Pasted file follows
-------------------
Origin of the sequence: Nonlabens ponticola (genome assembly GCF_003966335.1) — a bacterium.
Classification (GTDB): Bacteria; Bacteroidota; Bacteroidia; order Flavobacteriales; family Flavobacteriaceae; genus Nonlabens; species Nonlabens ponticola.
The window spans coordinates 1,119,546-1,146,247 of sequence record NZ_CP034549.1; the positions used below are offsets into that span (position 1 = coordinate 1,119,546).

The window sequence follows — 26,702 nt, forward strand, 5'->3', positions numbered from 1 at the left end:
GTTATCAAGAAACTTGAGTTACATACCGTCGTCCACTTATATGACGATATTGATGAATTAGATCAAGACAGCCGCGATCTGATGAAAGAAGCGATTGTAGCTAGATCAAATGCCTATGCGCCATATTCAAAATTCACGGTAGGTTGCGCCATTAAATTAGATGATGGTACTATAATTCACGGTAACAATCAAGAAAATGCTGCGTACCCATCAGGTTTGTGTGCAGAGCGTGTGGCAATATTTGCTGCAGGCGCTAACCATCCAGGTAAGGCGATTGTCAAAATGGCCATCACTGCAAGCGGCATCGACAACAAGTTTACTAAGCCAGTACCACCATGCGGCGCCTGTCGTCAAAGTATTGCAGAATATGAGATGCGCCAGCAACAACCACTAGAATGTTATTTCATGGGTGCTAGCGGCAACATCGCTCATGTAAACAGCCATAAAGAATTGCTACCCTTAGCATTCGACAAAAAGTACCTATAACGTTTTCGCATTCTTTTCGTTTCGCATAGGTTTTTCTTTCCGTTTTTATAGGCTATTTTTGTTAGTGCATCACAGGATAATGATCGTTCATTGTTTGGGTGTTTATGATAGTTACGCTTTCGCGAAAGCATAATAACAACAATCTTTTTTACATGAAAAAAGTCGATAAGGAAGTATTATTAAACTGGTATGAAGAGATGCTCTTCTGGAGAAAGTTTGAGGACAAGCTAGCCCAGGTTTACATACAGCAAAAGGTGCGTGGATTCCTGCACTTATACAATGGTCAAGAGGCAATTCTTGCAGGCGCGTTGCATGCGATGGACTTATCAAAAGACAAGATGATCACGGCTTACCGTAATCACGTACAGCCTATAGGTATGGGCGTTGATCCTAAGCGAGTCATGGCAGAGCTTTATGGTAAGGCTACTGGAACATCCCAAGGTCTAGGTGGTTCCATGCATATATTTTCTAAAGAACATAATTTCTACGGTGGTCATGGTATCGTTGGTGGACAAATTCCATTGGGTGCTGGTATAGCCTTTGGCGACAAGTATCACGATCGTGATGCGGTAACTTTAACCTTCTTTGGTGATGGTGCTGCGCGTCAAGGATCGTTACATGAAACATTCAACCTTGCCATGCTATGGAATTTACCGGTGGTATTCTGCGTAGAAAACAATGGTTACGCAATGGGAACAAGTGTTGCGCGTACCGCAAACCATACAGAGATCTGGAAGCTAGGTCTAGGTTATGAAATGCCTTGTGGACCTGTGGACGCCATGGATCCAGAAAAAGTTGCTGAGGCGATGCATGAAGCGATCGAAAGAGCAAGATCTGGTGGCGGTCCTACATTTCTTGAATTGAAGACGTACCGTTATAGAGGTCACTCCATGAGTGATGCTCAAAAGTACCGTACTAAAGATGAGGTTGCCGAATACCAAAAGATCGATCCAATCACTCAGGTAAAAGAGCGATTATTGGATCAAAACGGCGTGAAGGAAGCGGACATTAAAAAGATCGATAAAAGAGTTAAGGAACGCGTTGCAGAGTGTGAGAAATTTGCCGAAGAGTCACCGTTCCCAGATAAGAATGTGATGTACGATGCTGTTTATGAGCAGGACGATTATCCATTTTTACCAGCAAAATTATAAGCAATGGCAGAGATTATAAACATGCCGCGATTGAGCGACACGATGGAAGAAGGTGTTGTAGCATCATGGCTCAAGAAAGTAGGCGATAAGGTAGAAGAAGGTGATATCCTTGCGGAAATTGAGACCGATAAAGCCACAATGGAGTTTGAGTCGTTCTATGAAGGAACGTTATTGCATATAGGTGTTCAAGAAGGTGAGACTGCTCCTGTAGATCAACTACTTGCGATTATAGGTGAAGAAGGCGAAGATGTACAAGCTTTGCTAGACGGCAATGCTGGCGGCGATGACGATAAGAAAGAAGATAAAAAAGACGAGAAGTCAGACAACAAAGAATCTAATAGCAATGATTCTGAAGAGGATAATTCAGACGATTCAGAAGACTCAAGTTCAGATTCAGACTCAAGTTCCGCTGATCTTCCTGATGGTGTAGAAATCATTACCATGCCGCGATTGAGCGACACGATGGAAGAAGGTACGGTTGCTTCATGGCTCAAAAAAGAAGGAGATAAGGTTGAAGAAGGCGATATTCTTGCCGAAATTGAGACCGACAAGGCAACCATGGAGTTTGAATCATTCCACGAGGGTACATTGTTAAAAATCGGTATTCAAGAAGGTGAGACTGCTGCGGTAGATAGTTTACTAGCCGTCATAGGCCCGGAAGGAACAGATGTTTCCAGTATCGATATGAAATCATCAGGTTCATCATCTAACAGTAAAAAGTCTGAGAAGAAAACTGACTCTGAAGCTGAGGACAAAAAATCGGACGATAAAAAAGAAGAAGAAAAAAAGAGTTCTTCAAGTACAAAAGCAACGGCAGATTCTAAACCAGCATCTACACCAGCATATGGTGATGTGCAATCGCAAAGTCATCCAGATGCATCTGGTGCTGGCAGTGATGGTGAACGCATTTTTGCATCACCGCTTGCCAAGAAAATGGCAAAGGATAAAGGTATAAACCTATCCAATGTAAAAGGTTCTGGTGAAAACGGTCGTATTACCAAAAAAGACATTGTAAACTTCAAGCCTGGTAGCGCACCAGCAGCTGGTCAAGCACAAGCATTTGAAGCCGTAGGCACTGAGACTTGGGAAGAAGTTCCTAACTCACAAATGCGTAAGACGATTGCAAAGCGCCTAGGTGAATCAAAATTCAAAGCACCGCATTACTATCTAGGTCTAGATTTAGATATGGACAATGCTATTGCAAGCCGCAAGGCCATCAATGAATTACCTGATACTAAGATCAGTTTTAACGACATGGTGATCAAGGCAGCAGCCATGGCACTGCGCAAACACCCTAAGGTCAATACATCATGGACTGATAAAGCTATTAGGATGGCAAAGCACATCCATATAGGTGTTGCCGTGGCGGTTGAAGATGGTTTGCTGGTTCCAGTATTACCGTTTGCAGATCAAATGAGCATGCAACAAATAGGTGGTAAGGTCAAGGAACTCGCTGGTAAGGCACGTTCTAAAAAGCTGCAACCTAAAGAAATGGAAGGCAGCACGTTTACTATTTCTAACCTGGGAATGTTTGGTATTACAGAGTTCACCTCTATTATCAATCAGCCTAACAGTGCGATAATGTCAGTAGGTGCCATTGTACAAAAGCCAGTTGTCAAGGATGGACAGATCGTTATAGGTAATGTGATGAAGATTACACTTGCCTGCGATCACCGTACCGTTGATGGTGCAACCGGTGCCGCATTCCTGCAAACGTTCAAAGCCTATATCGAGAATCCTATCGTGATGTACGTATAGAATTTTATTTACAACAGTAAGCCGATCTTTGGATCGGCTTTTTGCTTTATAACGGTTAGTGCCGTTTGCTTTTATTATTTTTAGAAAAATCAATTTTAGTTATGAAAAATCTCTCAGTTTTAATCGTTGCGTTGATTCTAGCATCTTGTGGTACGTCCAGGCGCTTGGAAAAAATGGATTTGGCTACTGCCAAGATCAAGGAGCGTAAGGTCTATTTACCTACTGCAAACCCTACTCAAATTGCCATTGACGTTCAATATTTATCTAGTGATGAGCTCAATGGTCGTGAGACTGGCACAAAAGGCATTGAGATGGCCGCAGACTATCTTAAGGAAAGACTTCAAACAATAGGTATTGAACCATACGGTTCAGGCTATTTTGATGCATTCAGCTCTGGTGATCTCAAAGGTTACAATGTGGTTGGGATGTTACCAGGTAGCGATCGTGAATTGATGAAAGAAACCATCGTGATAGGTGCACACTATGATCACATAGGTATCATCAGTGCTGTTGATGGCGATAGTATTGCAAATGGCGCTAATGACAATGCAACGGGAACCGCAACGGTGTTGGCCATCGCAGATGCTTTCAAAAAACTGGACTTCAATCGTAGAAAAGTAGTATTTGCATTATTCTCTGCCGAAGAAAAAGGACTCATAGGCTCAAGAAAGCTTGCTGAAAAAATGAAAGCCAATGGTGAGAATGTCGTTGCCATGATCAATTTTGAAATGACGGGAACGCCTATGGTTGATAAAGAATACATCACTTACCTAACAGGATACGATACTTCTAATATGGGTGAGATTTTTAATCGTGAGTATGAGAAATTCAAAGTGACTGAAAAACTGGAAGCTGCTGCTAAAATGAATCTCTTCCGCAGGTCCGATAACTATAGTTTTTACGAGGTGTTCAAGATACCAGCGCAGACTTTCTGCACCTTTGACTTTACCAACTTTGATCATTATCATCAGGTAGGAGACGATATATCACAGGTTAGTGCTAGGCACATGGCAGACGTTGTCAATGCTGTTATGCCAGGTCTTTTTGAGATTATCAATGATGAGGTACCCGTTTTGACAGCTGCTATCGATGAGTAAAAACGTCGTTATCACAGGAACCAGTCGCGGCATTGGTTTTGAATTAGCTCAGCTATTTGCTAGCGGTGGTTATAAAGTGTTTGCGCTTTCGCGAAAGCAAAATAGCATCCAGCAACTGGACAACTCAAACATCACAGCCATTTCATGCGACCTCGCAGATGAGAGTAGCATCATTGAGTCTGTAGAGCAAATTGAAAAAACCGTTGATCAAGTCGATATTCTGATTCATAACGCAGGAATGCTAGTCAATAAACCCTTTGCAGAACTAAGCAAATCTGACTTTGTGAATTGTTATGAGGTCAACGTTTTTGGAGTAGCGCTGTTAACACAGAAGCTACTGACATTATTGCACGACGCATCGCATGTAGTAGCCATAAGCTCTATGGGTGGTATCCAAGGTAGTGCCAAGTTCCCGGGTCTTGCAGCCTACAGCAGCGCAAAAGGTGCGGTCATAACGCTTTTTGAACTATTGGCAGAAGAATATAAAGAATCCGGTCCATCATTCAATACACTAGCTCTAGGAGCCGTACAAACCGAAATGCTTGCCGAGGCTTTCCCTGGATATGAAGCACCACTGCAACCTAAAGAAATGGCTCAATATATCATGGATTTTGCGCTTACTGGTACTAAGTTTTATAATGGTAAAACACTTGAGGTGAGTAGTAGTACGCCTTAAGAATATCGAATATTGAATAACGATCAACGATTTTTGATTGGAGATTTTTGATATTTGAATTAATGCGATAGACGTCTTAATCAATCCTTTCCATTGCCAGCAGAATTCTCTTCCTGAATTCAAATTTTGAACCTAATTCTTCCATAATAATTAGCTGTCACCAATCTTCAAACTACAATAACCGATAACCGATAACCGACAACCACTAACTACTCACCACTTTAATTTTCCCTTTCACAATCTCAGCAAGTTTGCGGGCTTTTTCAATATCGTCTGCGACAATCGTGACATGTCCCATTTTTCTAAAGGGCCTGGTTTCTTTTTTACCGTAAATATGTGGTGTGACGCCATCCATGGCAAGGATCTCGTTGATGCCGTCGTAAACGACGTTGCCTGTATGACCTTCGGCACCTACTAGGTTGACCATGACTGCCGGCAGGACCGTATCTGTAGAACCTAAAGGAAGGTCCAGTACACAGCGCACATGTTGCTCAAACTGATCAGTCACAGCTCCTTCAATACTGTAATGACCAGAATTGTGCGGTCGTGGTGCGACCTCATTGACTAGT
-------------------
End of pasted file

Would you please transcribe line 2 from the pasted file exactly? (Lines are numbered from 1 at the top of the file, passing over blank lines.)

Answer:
Classification (GTDB): Bacteria; Bacteroidota; Bacteroidia; order Flavobacteriales; family Flavobacteriaceae; genus Nonlabens; species Nonlabens ponticola.